District Headlines & Features
The second semester has started and this is an opportune time for a fresh start! Students have the opportunity to improve their grades improve their study habits. Please have a conversation with your young adult about the importance of staying on top of their grades, attending classes and ultimately graduation!
Speaking of conversations, I want to take a moment and address the national epidemic of youth vaping/e-cigarettes and smoking. As we know youth smoking has been a national challenge for decades and now the addition of vaping is concerning. At TBHS we take this very seriously and want to share what we have done and will continue to do.
- Visibility: The administrative team is visible throughout the school and monitors hallways and common areas
- Hall Pass Policy: Students are required to have a pass when out of class during instructional time; No passes are allowed the first 20 & last 10 min of class.
- Bathroom Safety Checks: While respecting student privacy, we regularly check bathrooms for safety and security
- Consequences: Depending on the circumstances, there are a range of consequences for violating school rules. These could include: lunch detention, In-School Suspension, or Out of School Suspension. In each case, we will always contact parents/guardians
- Prevention: We partner with students and families and discuss the dangers of vaping and smoking. Further, our counselors partner with Consejo Youth Counseling to provide targeted counseling services for students
School safety is our number one commitment, and we believe that strong partnership and communication with families is essential to support our students to make healthy choices and be successful at TBHS and beyond.
How can you help?
The following tips and information comes from Kidshealth.org. Visit the website for additional information and resources.
How Do I Know if My Child Is Vaping?
Start by asking your child in a nonjudgmental, concerned way if they have tried vaping. You want to encourage conversation, not shut it down. Even if you don’t think your kids vape, talk about it with them anyway so they know it’s unhealthy.
Signs of vaping include:
- new health issues such as coughing or wheezing
- e-cigarette supplies, like cartridges or other suspicious looking items
- new smells (some flavorings are banned, but others are in nicotine and marijuana vapes — so parents might notice fruity or sweet scents)
What Should I Do if My Child Vapes?
Your child will need your help and support to quit. Help them find the motivation to stop vaping. You might want to talk about:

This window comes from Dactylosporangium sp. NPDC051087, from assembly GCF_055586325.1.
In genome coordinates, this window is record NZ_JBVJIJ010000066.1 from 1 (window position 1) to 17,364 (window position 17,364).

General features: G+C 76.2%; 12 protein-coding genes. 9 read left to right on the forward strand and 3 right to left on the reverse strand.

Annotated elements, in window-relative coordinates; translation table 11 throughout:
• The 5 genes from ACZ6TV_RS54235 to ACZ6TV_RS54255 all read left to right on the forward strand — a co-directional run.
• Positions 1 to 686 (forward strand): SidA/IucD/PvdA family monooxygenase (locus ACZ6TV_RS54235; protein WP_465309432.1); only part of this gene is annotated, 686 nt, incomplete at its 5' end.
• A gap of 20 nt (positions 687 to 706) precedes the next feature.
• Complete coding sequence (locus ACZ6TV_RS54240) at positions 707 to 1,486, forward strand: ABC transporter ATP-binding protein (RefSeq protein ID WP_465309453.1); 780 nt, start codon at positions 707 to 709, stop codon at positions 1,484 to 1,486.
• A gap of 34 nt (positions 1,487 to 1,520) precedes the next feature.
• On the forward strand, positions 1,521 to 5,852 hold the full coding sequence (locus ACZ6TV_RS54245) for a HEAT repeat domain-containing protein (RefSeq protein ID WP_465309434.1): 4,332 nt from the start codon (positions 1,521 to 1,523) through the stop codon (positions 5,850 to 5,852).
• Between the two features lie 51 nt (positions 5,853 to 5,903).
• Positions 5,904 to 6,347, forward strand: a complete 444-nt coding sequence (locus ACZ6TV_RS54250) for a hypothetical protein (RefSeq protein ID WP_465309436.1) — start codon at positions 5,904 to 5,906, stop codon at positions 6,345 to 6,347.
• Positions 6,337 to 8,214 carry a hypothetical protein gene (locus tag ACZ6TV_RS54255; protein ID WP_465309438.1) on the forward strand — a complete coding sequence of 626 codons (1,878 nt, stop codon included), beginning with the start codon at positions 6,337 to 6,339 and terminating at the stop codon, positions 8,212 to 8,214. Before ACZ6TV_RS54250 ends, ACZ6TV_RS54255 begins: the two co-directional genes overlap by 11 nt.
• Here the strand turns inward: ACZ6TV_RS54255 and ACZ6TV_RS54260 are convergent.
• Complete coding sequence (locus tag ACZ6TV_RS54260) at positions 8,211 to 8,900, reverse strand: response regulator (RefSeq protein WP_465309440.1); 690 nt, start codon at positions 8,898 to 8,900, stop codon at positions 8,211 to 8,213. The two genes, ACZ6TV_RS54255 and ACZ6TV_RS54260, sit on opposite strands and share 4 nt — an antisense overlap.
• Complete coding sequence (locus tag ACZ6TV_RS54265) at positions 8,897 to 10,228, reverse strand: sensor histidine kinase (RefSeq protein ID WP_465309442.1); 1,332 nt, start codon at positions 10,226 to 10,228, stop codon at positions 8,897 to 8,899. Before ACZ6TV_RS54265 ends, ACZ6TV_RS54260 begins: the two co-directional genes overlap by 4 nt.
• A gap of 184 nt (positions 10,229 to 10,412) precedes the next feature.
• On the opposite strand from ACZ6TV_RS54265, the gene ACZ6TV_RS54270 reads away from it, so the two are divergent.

- wanting to be the best, healthiest version of themselves
- not wanting to be addicted
- avoiding health effects including impotence and decreased sports performance
- not wanting to increase anxiety or depression
- saving money
- going against advertising that targets young people
Some people use vaping to curb their appetite, but there’s no proof that vaping helps with weight loss. If you think this is why your child vapes, talk to them about healthier ways to stay at a healthy weight or lose weight.
How Can Kids and Teens Quit Vaping?
For those who want to quit, it can help to:
- Decide why they want to quit and write it down or put it in their phone. They can look at the reason(s) when they feel the urge to vape.
- Pick a day to stop vaping. They can put it on the calendar and tell supportive friends and family that they're quitting on that day.
- For some people, chewing sugar-free gum or lollipops can help distract them from cravings.
- Get rid of all vaping supplies.
- Download tools (such as apps and texting programs) to their phone that can help with cravings and give encouragement while they're trying to stop vaping. Truth Initiative’s This Is Quitting texting program, for example, can help young people quit vaping. Smokefree.gov also offers free apps and other tools that can help someone trying to quit smoking or vaping.
- Understand withdrawal. Nicotine addiction leads to very strong cravings for nicotine, especially in the first few days after stopping. It also can lead to headaches; feeling tired, cranky, angry, or depressed; trouble concentrating or sleeping; hunger; and restlessness. These problems get better over the following days and weeks.
More information may be found at Kidshealth.org